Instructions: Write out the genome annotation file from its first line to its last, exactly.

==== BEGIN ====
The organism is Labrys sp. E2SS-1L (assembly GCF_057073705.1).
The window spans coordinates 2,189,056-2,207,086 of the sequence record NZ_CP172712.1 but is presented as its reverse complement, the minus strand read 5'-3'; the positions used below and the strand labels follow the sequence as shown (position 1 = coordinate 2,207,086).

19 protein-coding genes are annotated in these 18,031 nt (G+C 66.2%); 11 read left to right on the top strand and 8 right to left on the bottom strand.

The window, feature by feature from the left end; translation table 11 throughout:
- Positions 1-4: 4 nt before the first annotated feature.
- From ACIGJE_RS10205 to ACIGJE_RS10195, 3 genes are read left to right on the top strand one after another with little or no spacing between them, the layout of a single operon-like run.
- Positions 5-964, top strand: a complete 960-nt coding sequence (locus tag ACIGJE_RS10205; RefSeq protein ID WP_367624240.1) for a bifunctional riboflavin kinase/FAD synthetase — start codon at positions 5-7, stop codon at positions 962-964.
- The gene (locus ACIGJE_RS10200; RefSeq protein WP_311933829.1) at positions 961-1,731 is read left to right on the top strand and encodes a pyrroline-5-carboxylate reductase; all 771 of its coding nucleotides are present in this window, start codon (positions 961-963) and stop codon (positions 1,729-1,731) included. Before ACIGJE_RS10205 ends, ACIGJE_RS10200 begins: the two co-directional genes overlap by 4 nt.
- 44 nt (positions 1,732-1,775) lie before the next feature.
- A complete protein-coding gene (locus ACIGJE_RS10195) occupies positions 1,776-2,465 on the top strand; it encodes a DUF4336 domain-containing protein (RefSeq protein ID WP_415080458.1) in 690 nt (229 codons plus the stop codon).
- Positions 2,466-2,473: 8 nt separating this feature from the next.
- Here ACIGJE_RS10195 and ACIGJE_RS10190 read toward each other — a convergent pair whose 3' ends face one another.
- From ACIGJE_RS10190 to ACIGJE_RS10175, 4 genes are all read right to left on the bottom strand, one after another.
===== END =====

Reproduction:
The organism is Labrys sp. E2SS-1L (assembly GCF_057073705.1).
The window spans coordinates 2,189,056-2,207,086 of the sequence record NZ_CP172712.1 but is presented as its reverse complement, the minus strand read 5'-3'; the positions used below and the strand labels follow the sequence as shown (position 1 = coordinate 2,207,086).

19 protein-coding genes are annotated in these 18,031 nt (G+C 66.2%); 11 read left to right on the top strand and 8 right to left on the bottom strand.

The window, feature by feature from the left end; translation table 11 throughout:
- Positions 1-4: 4 nt before the first annotated feature.
- From ACIGJE_RS10205 to ACIGJE_RS10195, 3 genes are read left to right on the top strand one after another with little or no spacing between them, the layout of a single operon-like run.
- Positions 5-964, top strand: a complete 960-nt coding sequence (locus tag ACIGJE_RS10205; RefSeq protein ID WP_367624240.1) for a bifunctional riboflavin kinase/FAD synthetase — start codon at positions 5-7, stop codon at positions 962-964.
- The gene (locus ACIGJE_RS10200; RefSeq protein WP_311933829.1) at positions 961-1,731 is read left to right on the top strand and encodes a pyrroline-5-carboxylate reductase; all 771 of its coding nucleotides are present in this window, start codon (positions 961-963) and stop codon (positions 1,729-1,731) included. Before ACIGJE_RS10205 ends, ACIGJE_RS10200 begins: the two co-directional genes overlap by 4 nt.
- 44 nt (positions 1,732-1,775) lie before the next feature.
- A complete protein-coding gene (locus ACIGJE_RS10195) occupies positions 1,776-2,465 on the top strand; it encodes a DUF4336 domain-containing protein (RefSeq protein ID WP_415080458.1) in 690 nt (229 codons plus the stop codon).
- Positions 2,466-2,473: 8 nt separating this feature from the next.
- Here ACIGJE_RS10195 and ACIGJE_RS10190 read toward each other — a convergent pair whose 3' ends face one another.
- From ACIGJE_RS10190 to ACIGJE_RS10175, 4 genes are all read right to left on the bottom strand, one after another.